When Charles Darwin wrote, “Multiply, vary, let the strongest live and the weakest die,” do you think he thought to himself, “Dude, I’m about to piss a bunch of people off”? Or when Copernicus and Galileo forwarded the idea that the Earth revolves around the sun, and not the other way around, do you think they were trying to ruffle Vatican feathers?
Well, OK, maybe these guys saw trouble brewing. But another, contemporary scientist didn’t. In the mid-1990s, Benjamin Santer authored a chapter in a report of the Intergovernmental Panel on Climate Change that included this sentence: “The balance of evidence suggests a discernible human influence on global climate.”
Innocuous enough, right? But it would prove to be a pivotal moment for the discussion of global warming. Today, the political cacophony surrounding climate science is so loud that it drowns scientific reasoning like a Jack White solo at a Simon and Garfunkel concert. And much of the noise can be traced back to that sentence.
I recently sat down with Santer, a MacArthur Award-winning researcher at Lawrence Livermore National Laboratory, to get his firsthand account of the day the global warming show went from soft acoustic to power-blasting electric.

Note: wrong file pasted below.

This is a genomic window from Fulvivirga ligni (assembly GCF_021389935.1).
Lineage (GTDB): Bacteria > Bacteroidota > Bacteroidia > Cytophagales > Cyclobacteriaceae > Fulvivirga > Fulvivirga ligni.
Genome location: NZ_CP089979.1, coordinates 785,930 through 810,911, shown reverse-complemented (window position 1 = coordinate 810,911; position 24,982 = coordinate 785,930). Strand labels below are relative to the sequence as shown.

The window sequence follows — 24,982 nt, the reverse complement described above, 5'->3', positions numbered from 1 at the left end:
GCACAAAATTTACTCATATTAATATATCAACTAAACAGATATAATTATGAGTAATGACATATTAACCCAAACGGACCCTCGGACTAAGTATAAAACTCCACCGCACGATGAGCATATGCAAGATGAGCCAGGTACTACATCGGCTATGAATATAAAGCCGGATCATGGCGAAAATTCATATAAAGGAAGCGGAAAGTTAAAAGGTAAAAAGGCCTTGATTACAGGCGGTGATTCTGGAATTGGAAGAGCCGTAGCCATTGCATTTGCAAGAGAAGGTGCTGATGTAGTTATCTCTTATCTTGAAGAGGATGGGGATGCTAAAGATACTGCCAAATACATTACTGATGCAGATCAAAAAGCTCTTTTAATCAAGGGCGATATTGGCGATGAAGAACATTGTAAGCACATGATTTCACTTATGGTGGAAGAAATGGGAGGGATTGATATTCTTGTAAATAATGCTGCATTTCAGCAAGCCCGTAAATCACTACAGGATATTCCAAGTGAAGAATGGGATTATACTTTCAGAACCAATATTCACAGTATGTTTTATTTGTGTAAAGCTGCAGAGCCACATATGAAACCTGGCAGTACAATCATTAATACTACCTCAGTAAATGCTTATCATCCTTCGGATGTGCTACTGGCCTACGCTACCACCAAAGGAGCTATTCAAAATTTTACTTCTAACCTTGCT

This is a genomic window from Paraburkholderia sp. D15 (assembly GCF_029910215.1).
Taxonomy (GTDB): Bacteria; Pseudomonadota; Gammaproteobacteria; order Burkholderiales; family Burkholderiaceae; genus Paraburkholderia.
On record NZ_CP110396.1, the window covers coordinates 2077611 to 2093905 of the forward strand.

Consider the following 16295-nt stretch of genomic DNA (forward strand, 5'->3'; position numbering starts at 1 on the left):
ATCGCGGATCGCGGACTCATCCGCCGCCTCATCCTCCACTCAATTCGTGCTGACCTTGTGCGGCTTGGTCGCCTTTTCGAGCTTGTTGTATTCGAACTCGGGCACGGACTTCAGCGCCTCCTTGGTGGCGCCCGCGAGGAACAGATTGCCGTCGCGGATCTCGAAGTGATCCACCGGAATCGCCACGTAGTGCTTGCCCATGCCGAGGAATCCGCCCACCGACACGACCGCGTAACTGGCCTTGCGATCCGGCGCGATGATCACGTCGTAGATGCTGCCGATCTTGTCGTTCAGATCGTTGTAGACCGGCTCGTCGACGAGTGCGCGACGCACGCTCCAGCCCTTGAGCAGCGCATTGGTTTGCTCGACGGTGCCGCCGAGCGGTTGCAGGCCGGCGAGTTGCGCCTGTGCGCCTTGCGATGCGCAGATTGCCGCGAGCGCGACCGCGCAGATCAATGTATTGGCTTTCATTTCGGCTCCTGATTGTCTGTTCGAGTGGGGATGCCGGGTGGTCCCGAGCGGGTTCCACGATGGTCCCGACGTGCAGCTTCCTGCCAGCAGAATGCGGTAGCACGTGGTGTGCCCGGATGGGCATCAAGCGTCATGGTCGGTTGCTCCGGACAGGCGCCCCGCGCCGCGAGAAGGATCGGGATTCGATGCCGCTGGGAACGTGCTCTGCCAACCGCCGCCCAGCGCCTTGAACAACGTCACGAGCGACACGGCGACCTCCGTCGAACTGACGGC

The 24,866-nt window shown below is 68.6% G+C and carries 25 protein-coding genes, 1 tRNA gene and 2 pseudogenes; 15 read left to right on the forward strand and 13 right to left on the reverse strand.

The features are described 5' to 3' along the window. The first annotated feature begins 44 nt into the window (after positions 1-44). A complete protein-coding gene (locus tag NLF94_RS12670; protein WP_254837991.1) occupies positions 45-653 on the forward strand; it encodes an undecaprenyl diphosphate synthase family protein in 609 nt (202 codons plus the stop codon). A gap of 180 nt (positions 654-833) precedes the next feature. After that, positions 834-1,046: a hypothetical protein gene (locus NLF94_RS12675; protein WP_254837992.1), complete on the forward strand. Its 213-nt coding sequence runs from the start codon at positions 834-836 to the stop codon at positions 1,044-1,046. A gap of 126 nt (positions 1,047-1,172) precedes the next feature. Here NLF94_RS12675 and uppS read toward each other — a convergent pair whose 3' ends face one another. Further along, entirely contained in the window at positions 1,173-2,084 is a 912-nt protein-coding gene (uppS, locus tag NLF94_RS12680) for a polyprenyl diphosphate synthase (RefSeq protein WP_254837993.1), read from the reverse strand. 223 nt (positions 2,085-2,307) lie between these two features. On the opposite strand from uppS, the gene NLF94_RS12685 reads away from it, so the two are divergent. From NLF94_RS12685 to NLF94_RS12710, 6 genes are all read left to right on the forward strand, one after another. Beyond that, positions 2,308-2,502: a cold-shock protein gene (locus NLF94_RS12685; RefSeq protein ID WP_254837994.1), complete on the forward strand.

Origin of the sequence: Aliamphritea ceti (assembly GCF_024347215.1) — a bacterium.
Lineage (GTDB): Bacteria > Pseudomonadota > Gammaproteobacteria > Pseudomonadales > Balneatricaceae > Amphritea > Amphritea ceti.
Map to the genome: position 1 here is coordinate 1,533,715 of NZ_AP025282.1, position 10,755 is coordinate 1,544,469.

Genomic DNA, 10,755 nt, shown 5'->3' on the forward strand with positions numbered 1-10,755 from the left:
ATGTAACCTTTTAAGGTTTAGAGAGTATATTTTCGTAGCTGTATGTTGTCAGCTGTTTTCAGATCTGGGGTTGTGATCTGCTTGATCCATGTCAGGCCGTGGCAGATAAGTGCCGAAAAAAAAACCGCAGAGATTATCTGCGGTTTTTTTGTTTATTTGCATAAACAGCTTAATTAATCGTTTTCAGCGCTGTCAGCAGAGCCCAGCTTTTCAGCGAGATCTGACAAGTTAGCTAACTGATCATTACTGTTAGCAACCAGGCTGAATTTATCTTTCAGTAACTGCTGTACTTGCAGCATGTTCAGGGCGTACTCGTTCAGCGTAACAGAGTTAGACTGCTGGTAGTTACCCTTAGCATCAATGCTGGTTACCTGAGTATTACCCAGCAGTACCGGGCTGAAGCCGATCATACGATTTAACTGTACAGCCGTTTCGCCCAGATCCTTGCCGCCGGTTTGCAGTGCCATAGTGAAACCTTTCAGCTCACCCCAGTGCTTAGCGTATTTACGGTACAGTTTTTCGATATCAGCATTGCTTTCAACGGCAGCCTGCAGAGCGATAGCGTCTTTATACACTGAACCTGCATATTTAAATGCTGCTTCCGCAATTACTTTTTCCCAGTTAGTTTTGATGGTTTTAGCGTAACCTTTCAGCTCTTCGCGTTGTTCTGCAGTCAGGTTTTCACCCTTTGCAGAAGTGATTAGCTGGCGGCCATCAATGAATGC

“I was blissfully unaware of what would happen at the end of 1995,” he told me. “The only thing I thought about was doing the best possible science and searching for that holy grail of objectivity.”
Things quickly got nasty — and they’ve stayed that way ever since. “Nothing in your scientific training prepares you for that kind of challenge to your integrity,” Santer says. “You’re prepared as a scientist to stand up there and defend your research, but you’re not prepared to have people call you a liar or a cheat.”
Still, science is all about challenging assumptions, even if those assumptions are near and dear to the masters of the universe. “In the end, we can’t embrace ignorance with open arms,” Santer says. “Reality is overtaking us.”
Here’s my interview with Santer, in which he describes controversy surrounding the 1996 IPCC report, the travails of being a scientist under fire, and why he has decided to stick with it, even in the worst of circumstances.
This interview is part of the Generation Anthropocene project, in which Stanford students partake in an inter-generational dialogue with scholars about living in an age when humans have become a major force shaping our world.
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